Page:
It's been almost four years since Coon Rapids Army Reservist Molly Black returned from Iraq but she still thinks about her deployment at least a dozen times a day.
"We lost two people over there," she said. "A few more have lost limbs or are paralyzed now, so that stuff sticks with you. You have survivor's guilt."
For more than a year, the 30-year-old was based in northern Iraq where she helped train Iraqi police. She remembers the day insurgents attacked her unit with a car bomb.
"It was about 8 o'clock in the morning and a 1500-pound vehicle-borne IED [improvised explosive device] drove through the entrance and exploded," she said.
The explosion was followed by an avalanche of gunfire, mortar and rocket attacks from all directions that collapsed the building. The attack killed almost two dozen people.
Black has been in the military for more than eight years. She knows daily violence comes with the territory. But she still struggles with its effects.
When her unit returned home, Black says commanders talked only briefly about the potential for lingering mental health problems.
"You're back, this is awesome, good job, you're on your own," she said.
She feels lucky that her friends saw danger signs of post-traumatic stress disorder (PTSD): She was depressed and irritable, she drank too much and stopped going out. Since then, she's gotten treatment and it's helping.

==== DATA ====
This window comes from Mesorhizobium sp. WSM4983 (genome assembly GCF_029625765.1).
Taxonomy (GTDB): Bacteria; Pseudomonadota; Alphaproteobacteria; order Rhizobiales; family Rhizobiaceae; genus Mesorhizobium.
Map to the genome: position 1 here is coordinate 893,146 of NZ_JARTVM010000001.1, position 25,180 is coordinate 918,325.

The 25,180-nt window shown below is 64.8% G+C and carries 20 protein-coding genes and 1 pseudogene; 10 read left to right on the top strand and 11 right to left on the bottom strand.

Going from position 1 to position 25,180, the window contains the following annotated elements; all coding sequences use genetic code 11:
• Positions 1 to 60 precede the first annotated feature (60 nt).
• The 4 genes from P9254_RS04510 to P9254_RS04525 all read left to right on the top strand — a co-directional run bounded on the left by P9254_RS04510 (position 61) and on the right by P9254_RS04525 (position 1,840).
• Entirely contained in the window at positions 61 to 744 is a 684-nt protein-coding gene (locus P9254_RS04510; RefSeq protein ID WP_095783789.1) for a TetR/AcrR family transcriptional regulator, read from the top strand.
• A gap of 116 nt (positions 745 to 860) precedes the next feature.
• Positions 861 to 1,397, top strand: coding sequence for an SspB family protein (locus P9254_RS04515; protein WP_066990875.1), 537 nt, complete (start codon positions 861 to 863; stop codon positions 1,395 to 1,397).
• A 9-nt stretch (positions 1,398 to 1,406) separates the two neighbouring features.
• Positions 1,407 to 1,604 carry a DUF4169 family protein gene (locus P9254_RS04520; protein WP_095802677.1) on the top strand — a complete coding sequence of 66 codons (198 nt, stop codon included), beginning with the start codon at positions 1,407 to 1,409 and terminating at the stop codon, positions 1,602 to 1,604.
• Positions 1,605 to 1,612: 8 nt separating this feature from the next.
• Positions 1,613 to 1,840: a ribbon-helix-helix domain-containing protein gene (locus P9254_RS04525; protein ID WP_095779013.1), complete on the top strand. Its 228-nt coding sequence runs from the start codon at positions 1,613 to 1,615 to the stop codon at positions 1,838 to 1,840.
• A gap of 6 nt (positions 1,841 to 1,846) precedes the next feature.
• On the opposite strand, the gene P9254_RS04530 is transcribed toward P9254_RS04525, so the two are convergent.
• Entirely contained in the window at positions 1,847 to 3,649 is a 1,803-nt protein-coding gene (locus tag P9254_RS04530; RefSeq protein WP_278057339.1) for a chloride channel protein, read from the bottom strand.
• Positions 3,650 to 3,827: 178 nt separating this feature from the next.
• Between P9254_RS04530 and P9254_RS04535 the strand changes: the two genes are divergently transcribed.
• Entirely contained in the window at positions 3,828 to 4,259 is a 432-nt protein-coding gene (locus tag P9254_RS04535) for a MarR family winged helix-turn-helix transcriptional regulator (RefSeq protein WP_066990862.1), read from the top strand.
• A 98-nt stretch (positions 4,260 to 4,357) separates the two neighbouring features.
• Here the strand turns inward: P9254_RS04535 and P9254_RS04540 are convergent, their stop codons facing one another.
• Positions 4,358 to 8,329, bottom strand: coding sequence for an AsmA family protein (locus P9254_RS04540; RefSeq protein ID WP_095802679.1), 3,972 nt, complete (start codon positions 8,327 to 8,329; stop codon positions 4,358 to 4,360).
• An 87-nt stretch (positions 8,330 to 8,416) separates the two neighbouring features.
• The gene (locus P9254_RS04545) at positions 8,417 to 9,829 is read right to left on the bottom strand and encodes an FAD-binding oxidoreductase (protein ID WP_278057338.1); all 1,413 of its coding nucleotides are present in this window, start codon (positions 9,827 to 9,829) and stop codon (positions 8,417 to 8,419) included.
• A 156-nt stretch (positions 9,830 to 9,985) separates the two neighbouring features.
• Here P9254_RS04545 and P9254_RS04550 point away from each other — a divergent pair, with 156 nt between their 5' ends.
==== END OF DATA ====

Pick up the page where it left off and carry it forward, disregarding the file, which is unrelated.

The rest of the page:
About 2,400 soldiers from the Minnesota Army National Guard will deploy to Kuwait this summer as part of Operation New Dawn, the final drawdown of U.S. forces from Iraq. Research has shown that combat can have a long-term effect on the mental health of soldiers.
Minnesota military officials want to use the knowledge they've gained from almost ten years of war to help soldiers and their families prepare for this deployment.
Studies have shown that Guard and Reserve soldiers may be more vulnerable to combat-related problems than their active duty counterparts. Researchers say this could be partly because of their status as civilian soldiers who don't have the support of an active military base.
To give Guard troops the support and prevent future problems, spokesman Lt. Col. Kevin Olson said the Minnesota National Guard is confronting the stigma around mental health more aggressively.
"It's not a comfortable topic to deal with. Many people have had first-hand experience with it and they may be reluctant to talk about it," he said. "But we want to overcome that reluctance so that our soldiers, our airmen, their leaders are talking about this difficult issue."
Olson says the Guard has also learned from recent V.A. studies showing that training can help soldiers be more resilient to PTSD and other problems. And the Guard requires all deploying service members to attend special workshops designed to help prepare them and their families for deployment.
But sometimes training isn't enough.
Metropolitan State University's Bruce Holzschuh works with students in the military and is a veteran. He counsels deploying students to be ready for anything.
"You might have a vision before you leave of what it is going to be like and then you get there and it's completely different. Just be prepared," he says. "You have to be flexible and be prepared for the surprise, I guess."
Since more than half the Guard soldiers going to Kuwait this year are on their first deployment, that may be good advice.